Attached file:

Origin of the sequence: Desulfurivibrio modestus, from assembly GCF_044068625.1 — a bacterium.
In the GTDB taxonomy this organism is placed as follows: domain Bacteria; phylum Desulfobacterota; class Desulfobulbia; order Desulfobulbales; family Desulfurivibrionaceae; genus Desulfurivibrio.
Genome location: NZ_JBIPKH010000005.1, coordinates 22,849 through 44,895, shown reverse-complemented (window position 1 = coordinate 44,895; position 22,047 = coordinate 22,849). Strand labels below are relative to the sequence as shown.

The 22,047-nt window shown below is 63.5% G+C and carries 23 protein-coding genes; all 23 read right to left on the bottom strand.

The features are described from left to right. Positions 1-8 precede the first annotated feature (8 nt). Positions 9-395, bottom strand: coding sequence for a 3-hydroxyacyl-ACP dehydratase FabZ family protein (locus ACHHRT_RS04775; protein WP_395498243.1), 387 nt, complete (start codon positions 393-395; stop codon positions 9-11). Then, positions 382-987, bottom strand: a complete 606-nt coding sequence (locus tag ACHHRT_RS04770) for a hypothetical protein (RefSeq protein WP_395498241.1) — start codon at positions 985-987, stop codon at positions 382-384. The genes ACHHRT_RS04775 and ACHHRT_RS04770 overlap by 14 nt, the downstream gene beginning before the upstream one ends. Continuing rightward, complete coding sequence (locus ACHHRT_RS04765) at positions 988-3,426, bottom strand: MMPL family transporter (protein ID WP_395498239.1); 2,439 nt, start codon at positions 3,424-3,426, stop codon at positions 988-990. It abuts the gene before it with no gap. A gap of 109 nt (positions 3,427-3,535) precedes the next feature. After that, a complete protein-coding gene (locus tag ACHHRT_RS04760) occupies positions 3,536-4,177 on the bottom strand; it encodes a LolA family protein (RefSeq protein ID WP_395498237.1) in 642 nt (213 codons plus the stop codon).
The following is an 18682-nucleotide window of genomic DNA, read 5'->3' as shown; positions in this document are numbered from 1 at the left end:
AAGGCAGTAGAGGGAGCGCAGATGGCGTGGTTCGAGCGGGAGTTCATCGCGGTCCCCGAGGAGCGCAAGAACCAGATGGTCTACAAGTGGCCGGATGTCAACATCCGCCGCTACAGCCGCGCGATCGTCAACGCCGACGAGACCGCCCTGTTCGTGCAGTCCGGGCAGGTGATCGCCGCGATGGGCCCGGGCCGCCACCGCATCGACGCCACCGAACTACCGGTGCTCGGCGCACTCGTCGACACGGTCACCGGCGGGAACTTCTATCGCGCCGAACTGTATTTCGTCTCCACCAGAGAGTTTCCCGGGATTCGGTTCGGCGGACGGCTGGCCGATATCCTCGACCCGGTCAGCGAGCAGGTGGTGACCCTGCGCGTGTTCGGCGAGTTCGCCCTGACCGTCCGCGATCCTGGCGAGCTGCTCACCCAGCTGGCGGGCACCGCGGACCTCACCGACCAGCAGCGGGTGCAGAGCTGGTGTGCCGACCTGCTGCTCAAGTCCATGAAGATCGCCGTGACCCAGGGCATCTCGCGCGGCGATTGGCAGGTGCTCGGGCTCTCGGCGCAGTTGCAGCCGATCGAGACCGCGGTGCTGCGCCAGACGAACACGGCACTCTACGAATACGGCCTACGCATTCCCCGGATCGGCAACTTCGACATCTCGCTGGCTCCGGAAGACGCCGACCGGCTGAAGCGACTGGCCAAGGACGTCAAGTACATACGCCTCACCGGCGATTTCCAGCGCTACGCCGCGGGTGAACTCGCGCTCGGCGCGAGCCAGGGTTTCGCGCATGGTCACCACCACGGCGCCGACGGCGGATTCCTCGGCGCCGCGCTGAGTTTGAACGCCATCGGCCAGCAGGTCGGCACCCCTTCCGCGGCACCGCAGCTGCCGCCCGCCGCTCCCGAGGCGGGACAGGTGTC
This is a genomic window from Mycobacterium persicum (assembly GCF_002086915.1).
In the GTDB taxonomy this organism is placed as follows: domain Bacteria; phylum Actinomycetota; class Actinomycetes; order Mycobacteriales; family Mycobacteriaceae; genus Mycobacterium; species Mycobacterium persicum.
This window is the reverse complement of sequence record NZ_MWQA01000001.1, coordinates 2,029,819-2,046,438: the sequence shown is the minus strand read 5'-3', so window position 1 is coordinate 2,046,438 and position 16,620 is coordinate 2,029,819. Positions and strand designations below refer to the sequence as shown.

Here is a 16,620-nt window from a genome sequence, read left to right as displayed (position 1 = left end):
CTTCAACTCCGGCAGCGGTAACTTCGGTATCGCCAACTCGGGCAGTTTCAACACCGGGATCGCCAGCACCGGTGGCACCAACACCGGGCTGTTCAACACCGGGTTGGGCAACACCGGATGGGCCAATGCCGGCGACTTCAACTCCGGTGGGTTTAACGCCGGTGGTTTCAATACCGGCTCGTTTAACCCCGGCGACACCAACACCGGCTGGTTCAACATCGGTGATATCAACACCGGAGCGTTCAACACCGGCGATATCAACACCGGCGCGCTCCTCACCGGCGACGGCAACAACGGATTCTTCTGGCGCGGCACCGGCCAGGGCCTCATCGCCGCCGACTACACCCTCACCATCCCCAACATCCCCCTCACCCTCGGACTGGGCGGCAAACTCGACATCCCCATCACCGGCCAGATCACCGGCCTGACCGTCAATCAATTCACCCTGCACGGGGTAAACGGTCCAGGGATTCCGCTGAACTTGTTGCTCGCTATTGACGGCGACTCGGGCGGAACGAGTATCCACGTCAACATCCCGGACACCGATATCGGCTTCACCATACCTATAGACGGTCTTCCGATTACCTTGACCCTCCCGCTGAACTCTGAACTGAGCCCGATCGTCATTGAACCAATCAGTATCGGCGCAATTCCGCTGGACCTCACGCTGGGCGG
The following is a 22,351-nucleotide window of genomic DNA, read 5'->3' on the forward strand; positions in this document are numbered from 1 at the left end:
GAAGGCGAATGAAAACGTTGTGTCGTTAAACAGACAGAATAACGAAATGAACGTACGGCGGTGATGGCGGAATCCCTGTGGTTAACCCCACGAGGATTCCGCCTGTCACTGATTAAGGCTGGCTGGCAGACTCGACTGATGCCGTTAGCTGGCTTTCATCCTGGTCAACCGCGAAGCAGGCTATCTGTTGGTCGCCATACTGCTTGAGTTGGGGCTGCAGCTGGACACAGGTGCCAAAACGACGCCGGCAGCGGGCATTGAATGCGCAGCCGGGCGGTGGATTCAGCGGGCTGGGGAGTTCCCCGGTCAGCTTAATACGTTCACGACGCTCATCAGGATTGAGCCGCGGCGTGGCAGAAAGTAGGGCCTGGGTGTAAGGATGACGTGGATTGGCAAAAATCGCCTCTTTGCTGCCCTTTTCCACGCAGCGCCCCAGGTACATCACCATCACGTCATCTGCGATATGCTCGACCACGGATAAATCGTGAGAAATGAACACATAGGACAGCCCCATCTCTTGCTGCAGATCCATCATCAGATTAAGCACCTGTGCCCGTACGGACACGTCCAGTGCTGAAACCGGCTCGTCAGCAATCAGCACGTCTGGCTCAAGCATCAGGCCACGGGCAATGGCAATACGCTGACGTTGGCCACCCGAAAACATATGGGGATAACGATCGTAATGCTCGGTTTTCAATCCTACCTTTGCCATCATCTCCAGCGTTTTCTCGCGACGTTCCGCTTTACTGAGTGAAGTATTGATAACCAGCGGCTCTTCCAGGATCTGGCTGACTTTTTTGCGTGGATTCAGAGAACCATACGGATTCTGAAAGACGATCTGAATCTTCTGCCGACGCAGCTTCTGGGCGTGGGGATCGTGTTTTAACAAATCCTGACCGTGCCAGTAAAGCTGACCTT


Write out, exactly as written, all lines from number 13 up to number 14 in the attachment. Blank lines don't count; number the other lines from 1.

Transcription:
The following is a 22,351-nucleotide window of genomic DNA, read 5'->3' on the forward strand; positions in this document are numbered from 1 at the left end:
GAAGGCGAATGAAAACGTTGTGTCGTTAAACAGACAGAATAACGAAATGAACGTACGGCGGTGATGGCGGAATCCCTGTGGTTAACCCCACGAGGATTCCGCCTGTCACTGATTAAGGCTGGCTGGCAGACTCGACTGATGCCGTTAGCTGGCTTTCATCCTGGTCAACCGCGAAGCAGGCTATCTGTTGGTCGCCATACTGCTTGAGTTGGGGCTGCAGCTGGACACAGGTGCCAAAACGACGCCGGCAGCGGGCATTGAATGCGCAGCCGGGCGGTGGATTCAGCGGGCTGGGGAGTTCCCCGGTCAGCTTAATACGTTCACGACGCTCATCAGGATTGAGCCGCGGCGTGGCAGAAAGTAGGGCCTGGGTGTAAGGATGACGTGGATTGGCAAAAATCGCCTCTTTGCTGCCCTTTTCCACGCAGCGCCCCAGGTACATCACCATCACGTCATCTGCGATATGCTCGACCACGGATAAATCGTGAGAAATGAACACATAGGACAGCCCCATCTCTTGCTGCAGATCCATCATCAGATTAAGCACCTGTGCCCGTACGGACACGTCCAGTGCTGAAACCGGCTCGTCAGCAATCAGCACGTCTGGCTCAAGCATCAGGCCACGGGCAATGGCAATACGCTGACGTTGGCCACCCGAAAACATATGGGGATAACGATCGTAATGCTCGGTTTTCAATCCTACCTTTGCCATCATCTCCAGCGTTTTCTCGCGACGTTCCGCTTTACTGAGTGAAGTATTGATAACCAGCGGCTCTTCCAGGATCTGGCTGACTTTTTTGCGTGGATTCAGAGAACCATACGGATTCTGAAAGACGATCTGAATCTTCTGCCGACGCAGCTTCTGGGCGTGGGGATCGTGTTTTAACAAATCCTGACCGTGCCAGTAAAGCTGACCTT